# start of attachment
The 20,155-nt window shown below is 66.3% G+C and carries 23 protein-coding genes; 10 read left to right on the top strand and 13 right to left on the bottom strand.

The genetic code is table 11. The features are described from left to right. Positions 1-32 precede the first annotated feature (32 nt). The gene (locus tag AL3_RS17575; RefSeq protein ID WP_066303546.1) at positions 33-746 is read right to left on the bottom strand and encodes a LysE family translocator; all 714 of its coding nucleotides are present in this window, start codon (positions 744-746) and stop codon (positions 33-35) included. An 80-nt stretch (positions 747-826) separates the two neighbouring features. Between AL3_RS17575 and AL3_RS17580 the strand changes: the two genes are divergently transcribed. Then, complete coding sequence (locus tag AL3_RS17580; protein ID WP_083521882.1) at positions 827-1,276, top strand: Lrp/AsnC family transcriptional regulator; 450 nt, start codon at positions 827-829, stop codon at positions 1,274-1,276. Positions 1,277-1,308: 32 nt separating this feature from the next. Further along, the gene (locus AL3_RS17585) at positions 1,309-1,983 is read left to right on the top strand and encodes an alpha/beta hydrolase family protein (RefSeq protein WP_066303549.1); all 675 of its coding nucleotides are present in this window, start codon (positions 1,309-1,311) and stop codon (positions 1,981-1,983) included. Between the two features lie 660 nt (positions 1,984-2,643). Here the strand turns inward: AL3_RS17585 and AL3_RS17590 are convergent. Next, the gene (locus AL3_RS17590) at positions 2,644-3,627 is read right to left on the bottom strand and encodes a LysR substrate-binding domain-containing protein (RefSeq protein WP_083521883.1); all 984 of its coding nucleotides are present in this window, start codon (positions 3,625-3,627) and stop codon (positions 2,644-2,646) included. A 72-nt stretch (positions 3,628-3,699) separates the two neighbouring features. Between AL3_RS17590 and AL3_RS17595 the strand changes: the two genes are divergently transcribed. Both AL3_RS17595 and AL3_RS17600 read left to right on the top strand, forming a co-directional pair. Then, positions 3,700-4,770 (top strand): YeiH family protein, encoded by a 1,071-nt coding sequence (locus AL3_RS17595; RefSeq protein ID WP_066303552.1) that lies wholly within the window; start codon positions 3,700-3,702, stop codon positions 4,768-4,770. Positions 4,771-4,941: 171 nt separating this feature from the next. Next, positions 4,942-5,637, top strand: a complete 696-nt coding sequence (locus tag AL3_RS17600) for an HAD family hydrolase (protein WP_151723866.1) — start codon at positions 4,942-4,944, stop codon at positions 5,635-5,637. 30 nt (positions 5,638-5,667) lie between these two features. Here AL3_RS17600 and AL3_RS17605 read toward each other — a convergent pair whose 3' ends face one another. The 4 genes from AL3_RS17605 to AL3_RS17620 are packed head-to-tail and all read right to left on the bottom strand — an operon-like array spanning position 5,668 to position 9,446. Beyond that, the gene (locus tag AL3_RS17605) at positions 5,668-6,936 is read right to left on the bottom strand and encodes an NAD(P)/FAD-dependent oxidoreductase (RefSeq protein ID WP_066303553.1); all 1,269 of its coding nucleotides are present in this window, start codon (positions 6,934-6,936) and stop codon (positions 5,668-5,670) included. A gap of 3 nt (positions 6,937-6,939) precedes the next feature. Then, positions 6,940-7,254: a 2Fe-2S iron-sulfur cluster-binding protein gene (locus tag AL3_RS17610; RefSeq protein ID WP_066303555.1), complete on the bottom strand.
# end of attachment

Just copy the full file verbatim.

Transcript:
The 20,155-nt window shown below is 66.3% G+C and carries 23 protein-coding genes; 10 read left to right on the top strand and 13 right to left on the bottom strand.

The genetic code is table 11. The features are described from left to right. Positions 1-32 precede the first annotated feature (32 nt). The gene (locus tag AL3_RS17575; RefSeq protein ID WP_066303546.1) at positions 33-746 is read right to left on the bottom strand and encodes a LysE family translocator; all 714 of its coding nucleotides are present in this window, start codon (positions 744-746) and stop codon (positions 33-35) included. An 80-nt stretch (positions 747-826) separates the two neighbouring features. Between AL3_RS17575 and AL3_RS17580 the strand changes: the two genes are divergently transcribed. Then, complete coding sequence (locus tag AL3_RS17580; protein ID WP_083521882.1) at positions 827-1,276, top strand: Lrp/AsnC family transcriptional regulator; 450 nt, start codon at positions 827-829, stop codon at positions 1,274-1,276. Positions 1,277-1,308: 32 nt separating this feature from the next. Further along, the gene (locus AL3_RS17585) at positions 1,309-1,983 is read left to right on the top strand and encodes an alpha/beta hydrolase family protein (RefSeq protein WP_066303549.1); all 675 of its coding nucleotides are present in this window, start codon (positions 1,309-1,311) and stop codon (positions 1,981-1,983) included. Between the two features lie 660 nt (positions 1,984-2,643). Here the strand turns inward: AL3_RS17585 and AL3_RS17590 are convergent. Next, the gene (locus AL3_RS17590) at positions 2,644-3,627 is read right to left on the bottom strand and encodes a LysR substrate-binding domain-containing protein (RefSeq protein WP_083521883.1); all 984 of its coding nucleotides are present in this window, start codon (positions 3,625-3,627) and stop codon (positions 2,644-2,646) included. A 72-nt stretch (positions 3,628-3,699) separates the two neighbouring features. Between AL3_RS17590 and AL3_RS17595 the strand changes: the two genes are divergently transcribed. Both AL3_RS17595 and AL3_RS17600 read left to right on the top strand, forming a co-directional pair. Then, positions 3,700-4,770 (top strand): YeiH family protein, encoded by a 1,071-nt coding sequence (locus AL3_RS17595; RefSeq protein ID WP_066303552.1) that lies wholly within the window; start codon positions 3,700-3,702, stop codon positions 4,768-4,770. Positions 4,771-4,941: 171 nt separating this feature from the next. Next, positions 4,942-5,637, top strand: a complete 696-nt coding sequence (locus tag AL3_RS17600) for an HAD family hydrolase (protein WP_151723866.1) — start codon at positions 4,942-4,944, stop codon at positions 5,635-5,637. 30 nt (positions 5,638-5,667) lie between these two features. Here AL3_RS17600 and AL3_RS17605 read toward each other — a convergent pair whose 3' ends face one another. The 4 genes from AL3_RS17605 to AL3_RS17620 are packed head-to-tail and all read right to left on the bottom strand — an operon-like array spanning position 5,668 to position 9,446. Beyond that, the gene (locus tag AL3_RS17605) at positions 5,668-6,936 is read right to left on the bottom strand and encodes an NAD(P)/FAD-dependent oxidoreductase (RefSeq protein ID WP_066303553.1); all 1,269 of its coding nucleotides are present in this window, start codon (positions 6,934-6,936) and stop codon (positions 5,668-5,670) included. A gap of 3 nt (positions 6,937-6,939) precedes the next feature. Then, positions 6,940-7,254: a 2Fe-2S iron-sulfur cluster-binding protein gene (locus tag AL3_RS17610; RefSeq protein ID WP_066303555.1), complete on the bottom strand.